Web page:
- Assessment practices must be fair and equitable to students and give them the opportunity to demonstrate what they have learned.
- Assessment must maintain academic standards.
Assessment Summary5.1 The University’s policy on Assessment for Coursework Programs is based on the following five principles: 1) assessment must encourage and reinforce learning; 2) assessment must measure achievement of the stated learning objectives; 3) assessment must enable robust and fair judgements about student performance; 4) assessment practices must be fair and equitable to students and give them the opportunity to demonstrate what they have learned; and 5) assessment must maintain academic standards (see: http://www.adelaide.edu.au/policies/700/.
Assessment Item Related Learning Outcomes Weighting (%) Group Case Study Presentation
3, 4, 5, 6
1 ,2, 3 4
Major Assignment (Group) 1, 2, 3, 4, 5 20% Final Examination 1, 2, 3, 4, 50% Total 100%
Assessment Related Requirements
- All assignments are to be lodged prior to the due date and time. A late assignment where no extension has been granted will be penalised by a reduction of 10% of the mark given for each day, or part of a day, that it is late.
- To gain a pass for this course, a mark of at least 45% must be obtained on the examination as well as a total of at least 50% overall. Students not achieving the minimum exam mark will be awarded no more than 49.
- Legible hand-writing and the quality of English expression are considered to be integral parts of the assessment process. Marks may be deducted in the final examination because of poor hand-writing.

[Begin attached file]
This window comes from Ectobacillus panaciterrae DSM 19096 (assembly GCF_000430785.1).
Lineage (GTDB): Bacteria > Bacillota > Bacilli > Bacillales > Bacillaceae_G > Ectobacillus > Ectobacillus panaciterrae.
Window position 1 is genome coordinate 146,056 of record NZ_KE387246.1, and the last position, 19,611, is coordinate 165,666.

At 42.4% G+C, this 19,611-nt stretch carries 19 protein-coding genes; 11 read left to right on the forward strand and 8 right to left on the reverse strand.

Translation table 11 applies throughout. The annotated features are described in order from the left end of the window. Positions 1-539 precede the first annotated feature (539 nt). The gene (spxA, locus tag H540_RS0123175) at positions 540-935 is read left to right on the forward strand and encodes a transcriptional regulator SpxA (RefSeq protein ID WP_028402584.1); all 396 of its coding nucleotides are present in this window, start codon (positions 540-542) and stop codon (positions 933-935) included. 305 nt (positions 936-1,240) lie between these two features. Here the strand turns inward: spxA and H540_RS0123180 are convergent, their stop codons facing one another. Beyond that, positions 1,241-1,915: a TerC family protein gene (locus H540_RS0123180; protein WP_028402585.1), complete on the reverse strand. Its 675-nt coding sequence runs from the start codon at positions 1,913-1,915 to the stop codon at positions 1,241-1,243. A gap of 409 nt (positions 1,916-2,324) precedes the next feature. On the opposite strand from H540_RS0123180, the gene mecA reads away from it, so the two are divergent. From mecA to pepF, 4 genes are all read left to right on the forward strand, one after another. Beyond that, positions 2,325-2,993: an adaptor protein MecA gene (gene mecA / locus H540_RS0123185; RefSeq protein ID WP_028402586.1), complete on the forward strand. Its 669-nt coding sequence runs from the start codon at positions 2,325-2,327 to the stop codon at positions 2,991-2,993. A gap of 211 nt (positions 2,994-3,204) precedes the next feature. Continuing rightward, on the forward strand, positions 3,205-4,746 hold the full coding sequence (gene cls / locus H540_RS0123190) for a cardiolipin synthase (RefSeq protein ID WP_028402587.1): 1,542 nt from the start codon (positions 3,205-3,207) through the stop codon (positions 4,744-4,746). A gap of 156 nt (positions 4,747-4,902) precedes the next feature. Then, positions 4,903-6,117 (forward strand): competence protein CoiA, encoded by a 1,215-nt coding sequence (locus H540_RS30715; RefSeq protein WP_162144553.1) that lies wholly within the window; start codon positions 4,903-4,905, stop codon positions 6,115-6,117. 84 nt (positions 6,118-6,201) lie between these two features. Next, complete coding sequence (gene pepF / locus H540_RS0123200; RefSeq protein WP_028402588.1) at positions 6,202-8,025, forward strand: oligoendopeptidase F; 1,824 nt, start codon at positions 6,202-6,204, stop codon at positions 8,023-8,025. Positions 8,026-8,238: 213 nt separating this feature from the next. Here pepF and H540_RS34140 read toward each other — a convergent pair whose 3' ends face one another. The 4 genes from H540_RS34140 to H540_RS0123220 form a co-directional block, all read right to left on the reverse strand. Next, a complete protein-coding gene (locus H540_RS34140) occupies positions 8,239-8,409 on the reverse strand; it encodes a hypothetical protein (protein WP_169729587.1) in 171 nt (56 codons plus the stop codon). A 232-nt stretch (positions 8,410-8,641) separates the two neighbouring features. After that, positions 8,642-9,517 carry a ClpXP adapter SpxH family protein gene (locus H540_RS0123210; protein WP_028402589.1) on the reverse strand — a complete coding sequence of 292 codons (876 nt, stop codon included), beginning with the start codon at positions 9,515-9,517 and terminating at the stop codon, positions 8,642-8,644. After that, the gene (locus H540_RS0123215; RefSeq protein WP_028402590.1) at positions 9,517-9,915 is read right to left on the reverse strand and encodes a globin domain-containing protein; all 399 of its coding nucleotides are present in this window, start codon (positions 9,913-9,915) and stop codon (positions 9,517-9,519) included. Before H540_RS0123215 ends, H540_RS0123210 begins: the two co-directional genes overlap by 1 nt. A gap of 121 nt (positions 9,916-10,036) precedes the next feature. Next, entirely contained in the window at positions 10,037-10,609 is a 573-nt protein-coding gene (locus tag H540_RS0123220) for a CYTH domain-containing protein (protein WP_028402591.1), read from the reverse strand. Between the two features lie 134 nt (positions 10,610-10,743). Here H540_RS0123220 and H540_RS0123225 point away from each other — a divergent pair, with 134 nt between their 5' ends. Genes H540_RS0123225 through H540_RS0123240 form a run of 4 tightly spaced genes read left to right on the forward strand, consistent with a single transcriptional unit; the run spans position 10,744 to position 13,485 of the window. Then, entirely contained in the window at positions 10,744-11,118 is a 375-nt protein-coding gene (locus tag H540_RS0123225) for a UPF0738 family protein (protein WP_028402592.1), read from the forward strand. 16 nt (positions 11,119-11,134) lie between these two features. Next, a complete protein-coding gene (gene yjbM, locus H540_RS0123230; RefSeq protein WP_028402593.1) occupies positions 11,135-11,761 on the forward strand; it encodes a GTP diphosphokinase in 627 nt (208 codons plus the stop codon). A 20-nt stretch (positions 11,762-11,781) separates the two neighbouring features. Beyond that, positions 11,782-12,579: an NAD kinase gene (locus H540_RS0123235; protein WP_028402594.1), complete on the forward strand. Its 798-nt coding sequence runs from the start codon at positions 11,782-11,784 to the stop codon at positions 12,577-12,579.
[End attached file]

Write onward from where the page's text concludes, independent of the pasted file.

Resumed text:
- Students in this course are not permitted to take a DICTIONARY (English or English-Foreign) into the examination. In this course, the use of calculators in the examination is not permitted.
- Students must retain a copy of all assignments submitted.
- All individual assignments must be attached to an Assignment Cover Sheet which must be signed and dated by the student before submission.
- All group assignments must be attached to a Group Assignment Cover Sheet which must be signed and dated by all group members before submission. All team members are expected to contribute approximately equally to a group assignment.
- Markers can refuse to accept assignments which do not have a signed acknowledgement of the University’s Policy on Plagiarism.
Assessment DetailGroup Case Study Presentation
You will be placed in groups of 3 or 4 (depending on class numbers). Each group will be allocated a case study in the first session. The groups must then deliver a 15 minute presentation of that case study. Marking details and exact requirements will be discussed in the first class and posted on MyUni.
Mid Subject Quiz
There will be a 50 minute Quiz at the commencement of the second week. The topics covered will be everything from the first 7 topics. The format will be thirty multiple choice questions.
Major Group Assignment
Working in the same groups as for the case study, you are expected to identify a purchase situation and show the relevant consumer behavioural influences on that purchase situation. The exact nature of the purchase needs to be confirmed by your lecturer as to its suitability. The final report must be submitted in Turnitin and have a word count of no greater than 3000 words. Marking details and exact requirements will be discussed in first class and posted on MyUni.
Details of the examination will be discussed in class and a sample paper will be available on MyUni.